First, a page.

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News from the USA

27 January 2016

Ventec International Group grow US Technical Team with the appointment of Mark Nemecek

Ventec have announced the appointment of Mark Nemecek to their United States technical team.

 Mark Nemecek joins the US team as Technical Sales Engineer and will be providing engineering support activities to Ventec’s growing US customer base. Mark is widely recognized for his strong track record and over 30 years’ experience with material and chemistry aspects of the printed circuits industry.

Mark developed his extensive knowledge of PCB base materials during his 7-year employment at Polyclad Laminates – a manufacturer of laminate and prepreg materials to the PWB and electronics packaging industry – first as Technical Service Engineer and then as Process Engineer. His in-depth technical understanding of Ventec products was built through his role as Technical Manager at Global Laminates where he oversaw all technical aspects of the introduction of the Ventec product line to North America, set up and maintained the prepreg fab operation, sheeting, tooling and packaging at the Global Laminate’s warehouse, and defined & policed all corresponding operational procedures.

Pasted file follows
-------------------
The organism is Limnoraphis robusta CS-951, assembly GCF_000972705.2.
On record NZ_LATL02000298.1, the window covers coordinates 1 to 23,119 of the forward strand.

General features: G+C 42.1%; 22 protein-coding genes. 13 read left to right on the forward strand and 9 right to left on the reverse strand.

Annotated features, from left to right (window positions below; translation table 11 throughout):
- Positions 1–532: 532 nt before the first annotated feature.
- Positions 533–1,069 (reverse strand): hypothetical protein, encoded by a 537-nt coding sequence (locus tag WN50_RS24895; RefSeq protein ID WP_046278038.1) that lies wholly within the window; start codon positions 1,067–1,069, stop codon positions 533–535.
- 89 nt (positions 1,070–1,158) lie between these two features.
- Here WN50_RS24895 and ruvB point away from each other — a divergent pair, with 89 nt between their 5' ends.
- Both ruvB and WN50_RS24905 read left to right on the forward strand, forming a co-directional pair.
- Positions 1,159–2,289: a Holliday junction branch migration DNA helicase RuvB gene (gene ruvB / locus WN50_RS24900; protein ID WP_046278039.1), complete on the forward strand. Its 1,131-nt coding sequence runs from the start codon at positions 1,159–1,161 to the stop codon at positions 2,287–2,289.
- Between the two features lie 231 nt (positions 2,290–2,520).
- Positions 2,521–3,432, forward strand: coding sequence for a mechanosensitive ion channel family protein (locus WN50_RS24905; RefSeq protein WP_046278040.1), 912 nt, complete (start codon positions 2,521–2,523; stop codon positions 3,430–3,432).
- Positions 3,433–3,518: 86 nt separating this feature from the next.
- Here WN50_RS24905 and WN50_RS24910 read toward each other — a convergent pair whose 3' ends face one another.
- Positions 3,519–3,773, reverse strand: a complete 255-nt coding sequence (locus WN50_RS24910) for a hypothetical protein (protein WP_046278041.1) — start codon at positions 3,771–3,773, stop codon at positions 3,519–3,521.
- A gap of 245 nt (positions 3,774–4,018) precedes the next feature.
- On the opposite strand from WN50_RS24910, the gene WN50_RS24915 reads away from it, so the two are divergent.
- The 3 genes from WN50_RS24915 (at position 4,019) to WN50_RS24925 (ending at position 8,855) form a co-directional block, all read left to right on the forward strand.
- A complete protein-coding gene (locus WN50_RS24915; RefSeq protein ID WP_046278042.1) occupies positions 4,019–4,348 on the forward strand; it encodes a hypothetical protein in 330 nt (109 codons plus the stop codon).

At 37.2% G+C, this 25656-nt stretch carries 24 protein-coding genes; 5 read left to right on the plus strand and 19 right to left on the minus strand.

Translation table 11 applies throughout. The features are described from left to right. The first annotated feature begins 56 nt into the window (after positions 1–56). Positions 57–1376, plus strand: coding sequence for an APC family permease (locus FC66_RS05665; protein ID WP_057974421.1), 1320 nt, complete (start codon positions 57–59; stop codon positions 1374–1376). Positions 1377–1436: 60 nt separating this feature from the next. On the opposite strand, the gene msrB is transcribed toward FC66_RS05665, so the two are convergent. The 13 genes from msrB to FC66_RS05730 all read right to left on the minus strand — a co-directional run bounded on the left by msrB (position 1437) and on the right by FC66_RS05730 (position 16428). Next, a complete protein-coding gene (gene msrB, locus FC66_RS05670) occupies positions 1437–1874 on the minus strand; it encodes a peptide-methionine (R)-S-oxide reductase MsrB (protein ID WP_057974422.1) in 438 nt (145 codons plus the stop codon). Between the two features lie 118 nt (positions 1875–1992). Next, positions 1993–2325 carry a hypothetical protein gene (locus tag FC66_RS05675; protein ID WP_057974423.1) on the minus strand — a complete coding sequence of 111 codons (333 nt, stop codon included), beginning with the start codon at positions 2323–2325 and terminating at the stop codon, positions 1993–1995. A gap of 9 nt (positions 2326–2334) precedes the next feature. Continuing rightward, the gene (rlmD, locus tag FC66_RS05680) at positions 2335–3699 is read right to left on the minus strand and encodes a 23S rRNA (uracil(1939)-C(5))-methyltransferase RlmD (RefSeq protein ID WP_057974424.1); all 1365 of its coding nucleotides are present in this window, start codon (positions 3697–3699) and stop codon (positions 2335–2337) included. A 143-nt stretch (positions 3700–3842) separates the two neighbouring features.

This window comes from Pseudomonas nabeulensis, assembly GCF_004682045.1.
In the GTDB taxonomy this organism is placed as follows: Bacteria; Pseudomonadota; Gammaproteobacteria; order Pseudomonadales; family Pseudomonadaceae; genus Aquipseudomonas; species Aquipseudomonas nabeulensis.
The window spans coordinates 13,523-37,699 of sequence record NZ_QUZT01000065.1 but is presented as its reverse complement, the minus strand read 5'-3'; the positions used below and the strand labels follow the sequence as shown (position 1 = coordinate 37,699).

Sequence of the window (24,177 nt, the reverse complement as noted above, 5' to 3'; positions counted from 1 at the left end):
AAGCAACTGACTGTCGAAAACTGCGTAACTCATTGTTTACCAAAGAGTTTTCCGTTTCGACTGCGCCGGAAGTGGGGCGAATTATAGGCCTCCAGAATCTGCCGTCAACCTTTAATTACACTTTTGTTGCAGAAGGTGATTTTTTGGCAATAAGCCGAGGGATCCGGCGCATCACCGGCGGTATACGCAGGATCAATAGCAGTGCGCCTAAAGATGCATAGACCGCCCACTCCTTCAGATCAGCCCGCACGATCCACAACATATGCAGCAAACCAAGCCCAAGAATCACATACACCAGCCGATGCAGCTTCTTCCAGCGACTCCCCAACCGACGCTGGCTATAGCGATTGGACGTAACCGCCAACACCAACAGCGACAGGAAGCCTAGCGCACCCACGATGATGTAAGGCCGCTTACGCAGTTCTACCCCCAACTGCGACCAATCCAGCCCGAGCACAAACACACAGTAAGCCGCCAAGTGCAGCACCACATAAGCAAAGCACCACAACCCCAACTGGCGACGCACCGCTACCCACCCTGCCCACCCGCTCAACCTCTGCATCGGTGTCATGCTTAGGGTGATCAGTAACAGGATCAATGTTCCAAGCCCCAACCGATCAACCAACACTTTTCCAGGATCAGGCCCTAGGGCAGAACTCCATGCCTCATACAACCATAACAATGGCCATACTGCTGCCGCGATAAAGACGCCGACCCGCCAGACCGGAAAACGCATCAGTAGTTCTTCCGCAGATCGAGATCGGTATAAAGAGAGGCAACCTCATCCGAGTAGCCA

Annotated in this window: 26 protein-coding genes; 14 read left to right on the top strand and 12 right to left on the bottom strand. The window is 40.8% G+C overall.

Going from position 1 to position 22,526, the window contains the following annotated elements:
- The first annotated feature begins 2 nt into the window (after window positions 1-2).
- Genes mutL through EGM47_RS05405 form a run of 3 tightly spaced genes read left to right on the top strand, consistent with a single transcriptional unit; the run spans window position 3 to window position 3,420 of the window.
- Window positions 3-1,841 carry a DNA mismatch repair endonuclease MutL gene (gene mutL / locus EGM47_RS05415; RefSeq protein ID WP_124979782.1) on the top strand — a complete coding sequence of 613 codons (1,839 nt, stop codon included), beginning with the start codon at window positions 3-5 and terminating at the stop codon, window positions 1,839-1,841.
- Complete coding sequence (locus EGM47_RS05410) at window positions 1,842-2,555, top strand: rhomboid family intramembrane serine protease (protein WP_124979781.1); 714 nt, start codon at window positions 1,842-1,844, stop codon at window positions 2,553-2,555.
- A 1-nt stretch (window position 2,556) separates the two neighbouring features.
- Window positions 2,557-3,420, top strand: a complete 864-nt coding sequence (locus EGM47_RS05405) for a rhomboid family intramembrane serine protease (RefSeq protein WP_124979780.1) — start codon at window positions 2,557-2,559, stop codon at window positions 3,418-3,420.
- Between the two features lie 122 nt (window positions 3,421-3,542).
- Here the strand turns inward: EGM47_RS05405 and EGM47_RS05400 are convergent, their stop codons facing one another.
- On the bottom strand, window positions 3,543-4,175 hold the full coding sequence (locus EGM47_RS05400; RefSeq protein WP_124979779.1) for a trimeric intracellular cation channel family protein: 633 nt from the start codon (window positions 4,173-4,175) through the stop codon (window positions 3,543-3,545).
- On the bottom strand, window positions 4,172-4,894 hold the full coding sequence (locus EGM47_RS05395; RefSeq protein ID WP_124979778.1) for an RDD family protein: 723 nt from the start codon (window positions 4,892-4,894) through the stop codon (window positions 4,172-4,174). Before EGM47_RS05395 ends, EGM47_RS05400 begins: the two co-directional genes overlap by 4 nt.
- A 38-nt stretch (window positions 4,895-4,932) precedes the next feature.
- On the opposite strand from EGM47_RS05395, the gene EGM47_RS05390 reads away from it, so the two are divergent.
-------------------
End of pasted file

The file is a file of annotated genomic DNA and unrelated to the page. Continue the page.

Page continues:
Among his previous roles, Mark worked on a plating line for Photocircuits and holds a Six Sigma Green Belt Certification. He has also completed Lean Manufacturing training.

Jack Pattie, President, Ventec USA, commented: “Ventec’s technical team is one of the best in the industry. We set a stringent standard when it comes to our technical engineers and carefully select them to ensure we offer our customers the most up-to-date and concise technical information and support which is fundamental to their business success.

We look forward to seeing this service continue to grow.”

 

Apple’s Iron Grip on Our Smartphone World

Ewan Spence – Forbes.

I look at the impact of mobile technology and online media.

How much influence does Apple have over not just its own supply chain, but the supply chains that cover the major smartphone manufacturing lines? What leverage does that offer Apple over the mobile ecosystem? Recent financial guidance from a number of component manufacturers highlight Apple’s potential.